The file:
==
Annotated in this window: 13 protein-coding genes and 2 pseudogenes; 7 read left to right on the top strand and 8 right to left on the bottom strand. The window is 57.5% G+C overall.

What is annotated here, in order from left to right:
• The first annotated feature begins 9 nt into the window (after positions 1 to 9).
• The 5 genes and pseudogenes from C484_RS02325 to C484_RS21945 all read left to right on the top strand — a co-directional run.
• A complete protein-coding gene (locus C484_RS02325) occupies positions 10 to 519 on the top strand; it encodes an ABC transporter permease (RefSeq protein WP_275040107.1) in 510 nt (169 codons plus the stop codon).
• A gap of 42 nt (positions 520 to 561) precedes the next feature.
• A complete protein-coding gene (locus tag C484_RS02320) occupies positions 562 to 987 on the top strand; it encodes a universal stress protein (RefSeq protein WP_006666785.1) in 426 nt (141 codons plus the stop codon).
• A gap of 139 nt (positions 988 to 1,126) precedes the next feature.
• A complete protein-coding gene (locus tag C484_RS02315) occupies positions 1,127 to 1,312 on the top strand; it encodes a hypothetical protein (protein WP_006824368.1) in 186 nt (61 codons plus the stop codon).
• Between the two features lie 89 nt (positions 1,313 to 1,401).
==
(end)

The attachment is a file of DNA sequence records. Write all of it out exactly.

Annotated in this window: 13 protein-coding genes and 2 pseudogenes; 7 read left to right on the top strand and 8 right to left on the bottom strand. The window is 57.5% G+C overall.

What is annotated here, in order from left to right:
• The first annotated feature begins 9 nt into the window (after positions 1 to 9).
• The 5 genes and pseudogenes from C484_RS02325 to C484_RS21945 all read left to right on the top strand — a co-directional run.
• A complete protein-coding gene (locus C484_RS02325) occupies positions 10 to 519 on the top strand; it encodes an ABC transporter permease (RefSeq protein WP_275040107.1) in 510 nt (169 codons plus the stop codon).
• A gap of 42 nt (positions 520 to 561) precedes the next feature.
• A complete protein-coding gene (locus tag C484_RS02320) occupies positions 562 to 987 on the top strand; it encodes a universal stress protein (RefSeq protein WP_006666785.1) in 426 nt (141 codons plus the stop codon).
• A gap of 139 nt (positions 988 to 1,126) precedes the next feature.
• A complete protein-coding gene (locus tag C484_RS02315) occupies positions 1,127 to 1,312 on the top strand; it encodes a hypothetical protein (protein WP_006824368.1) in 186 nt (61 codons plus the stop codon).
• Between the two features lie 89 nt (positions 1,313 to 1,401).